Quick tip: If you want to make mini ice cream sandwiches, do smaller scoops.

Sprinkle lightly with your choice of vanilla sugar or Celtic sea salt (I opted for the latter on about half of the cookies), and place them in the oven.

After about five minutes, switch the pans around so that the one on top is on the bottom and the front sides are in the back. Check again in another five minutes. Be careful – depending on the type of pan you use, they can go from underdone to burned in seconds. They shouldn’t need more than 11 minutes and will look soft on top, but they’ll harden as they cool. I baked these for a maximum of 10 minutes because I wanted to keep them a little on the chewy side.

Remove from the oven and transfer onto cooling racks.

Next thing I did was make a basic recipe of coconut ice cream. I also doubled this recipe, but it’s really probably not necessary. I still have some ice cream in the freezer that I didn’t use.

The ice cream was still too soft once it was done, so I stuck it in the freezer overnight. I used a metal bowl and just covered it with plastic wrap.

Note: You should follow the instructions for your own ice cream maker, but there’s a good chance that you won’t want to store the ice cream in the bowl you used to make it in.
I then used a melon baller scoop and scooped out a generous amount of ice cream and placed it on the bottom side of a cookie. Take another similarly shaped and sized cookie and place it bottom down on top of the ice cream and press down.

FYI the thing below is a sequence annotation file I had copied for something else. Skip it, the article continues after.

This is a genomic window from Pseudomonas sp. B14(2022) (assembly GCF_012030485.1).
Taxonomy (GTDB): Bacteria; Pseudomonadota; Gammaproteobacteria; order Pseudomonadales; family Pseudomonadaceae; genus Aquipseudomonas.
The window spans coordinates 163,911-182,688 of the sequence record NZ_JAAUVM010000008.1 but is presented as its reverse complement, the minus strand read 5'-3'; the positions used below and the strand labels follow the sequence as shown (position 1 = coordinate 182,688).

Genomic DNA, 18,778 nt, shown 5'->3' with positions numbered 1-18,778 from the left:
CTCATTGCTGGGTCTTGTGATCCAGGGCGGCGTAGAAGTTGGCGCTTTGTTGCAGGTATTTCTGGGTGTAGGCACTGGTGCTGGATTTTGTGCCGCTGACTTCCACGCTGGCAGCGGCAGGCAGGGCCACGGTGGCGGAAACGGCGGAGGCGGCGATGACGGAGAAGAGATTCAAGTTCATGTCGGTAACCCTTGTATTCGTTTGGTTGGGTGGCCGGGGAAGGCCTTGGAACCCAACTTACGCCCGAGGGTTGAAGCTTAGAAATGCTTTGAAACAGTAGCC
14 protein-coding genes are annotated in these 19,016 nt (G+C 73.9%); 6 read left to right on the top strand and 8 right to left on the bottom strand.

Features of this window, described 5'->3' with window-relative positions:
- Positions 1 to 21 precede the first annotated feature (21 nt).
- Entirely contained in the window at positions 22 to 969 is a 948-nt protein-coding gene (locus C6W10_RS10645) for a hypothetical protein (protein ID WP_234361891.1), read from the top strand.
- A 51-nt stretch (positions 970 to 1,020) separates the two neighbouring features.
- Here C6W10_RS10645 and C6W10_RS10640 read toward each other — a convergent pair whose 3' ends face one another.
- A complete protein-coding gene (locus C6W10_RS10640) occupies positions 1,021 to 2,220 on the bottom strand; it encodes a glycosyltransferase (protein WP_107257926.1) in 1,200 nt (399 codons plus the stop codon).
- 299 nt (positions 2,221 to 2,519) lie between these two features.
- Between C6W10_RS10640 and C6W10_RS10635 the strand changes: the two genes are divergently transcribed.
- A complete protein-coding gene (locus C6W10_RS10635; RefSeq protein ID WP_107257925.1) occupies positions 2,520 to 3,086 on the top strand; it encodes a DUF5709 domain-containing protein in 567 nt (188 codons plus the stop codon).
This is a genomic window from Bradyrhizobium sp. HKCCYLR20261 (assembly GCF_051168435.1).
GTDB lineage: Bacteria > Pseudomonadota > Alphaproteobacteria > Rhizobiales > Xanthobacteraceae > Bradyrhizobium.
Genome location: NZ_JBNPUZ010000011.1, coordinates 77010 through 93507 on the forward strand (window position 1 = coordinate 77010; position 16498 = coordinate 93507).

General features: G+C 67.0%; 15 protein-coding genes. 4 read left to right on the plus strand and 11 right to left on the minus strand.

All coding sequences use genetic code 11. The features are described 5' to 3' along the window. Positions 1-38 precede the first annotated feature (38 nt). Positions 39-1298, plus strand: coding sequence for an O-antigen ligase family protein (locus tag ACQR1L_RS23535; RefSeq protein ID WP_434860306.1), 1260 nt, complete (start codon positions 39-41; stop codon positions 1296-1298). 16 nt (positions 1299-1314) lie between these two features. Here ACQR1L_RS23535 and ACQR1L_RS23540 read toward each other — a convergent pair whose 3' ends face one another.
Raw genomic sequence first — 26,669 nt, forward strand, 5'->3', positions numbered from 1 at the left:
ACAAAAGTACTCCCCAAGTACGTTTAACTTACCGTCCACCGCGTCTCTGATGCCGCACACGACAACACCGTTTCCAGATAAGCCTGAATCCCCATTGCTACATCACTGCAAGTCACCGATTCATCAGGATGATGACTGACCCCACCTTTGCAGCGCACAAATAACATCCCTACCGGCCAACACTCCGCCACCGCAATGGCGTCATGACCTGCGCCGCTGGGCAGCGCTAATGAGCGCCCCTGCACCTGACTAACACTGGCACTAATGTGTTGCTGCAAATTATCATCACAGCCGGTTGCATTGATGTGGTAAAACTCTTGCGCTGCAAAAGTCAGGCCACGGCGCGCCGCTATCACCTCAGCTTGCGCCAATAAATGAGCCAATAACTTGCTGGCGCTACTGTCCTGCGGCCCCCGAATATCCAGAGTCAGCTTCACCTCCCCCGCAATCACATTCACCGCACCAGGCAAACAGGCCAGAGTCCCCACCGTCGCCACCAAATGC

You can either do one of two things:

  1. Eat it right away, but it will definitely be more messy because it will melt fast.
  2. Stick in your freezer for a few hours, then individually wrap each in plastic wrap and store in your freezer for up to five days.

These are fantastic, but I would definitely allow a couple of days to prepare if you are making these totally from scratch for a party, picnic or event. I thought I’d be able to make them in one day, but the ice cream really needs to be pretty well frozen to make it easy to put these babies together.

One variation I wish I had tried: blending a couple of tablespoons of peanut butter with the ice cream mixture. That would have been pretty awesome. A good excuse to make them again!

Samantha Mills writes a vegan blog at Novel Eats.

To a step-by-step photo guide to making Vegan Ice Cream Sandwiches, click here.

The Christian Science Monitor has assembled a diverse group of food bloggers. Our guest bloggers are not employed or directed by The Monitor and the views expressed are the bloggers' own and they are responsible for the content of their blogs and their recipes. All readers are free to make ingredient substitutions to satisfy their dietary preferences, including not using wine (or substituting cooking wine) when a recipe calls for it. To contact us about a blogger, click here.

of stories this month > Get unlimited stories
You've read  of  free articles. Subscribe to continue.

Unlimited digital access $11/month.

Get unlimited Monitor journalism.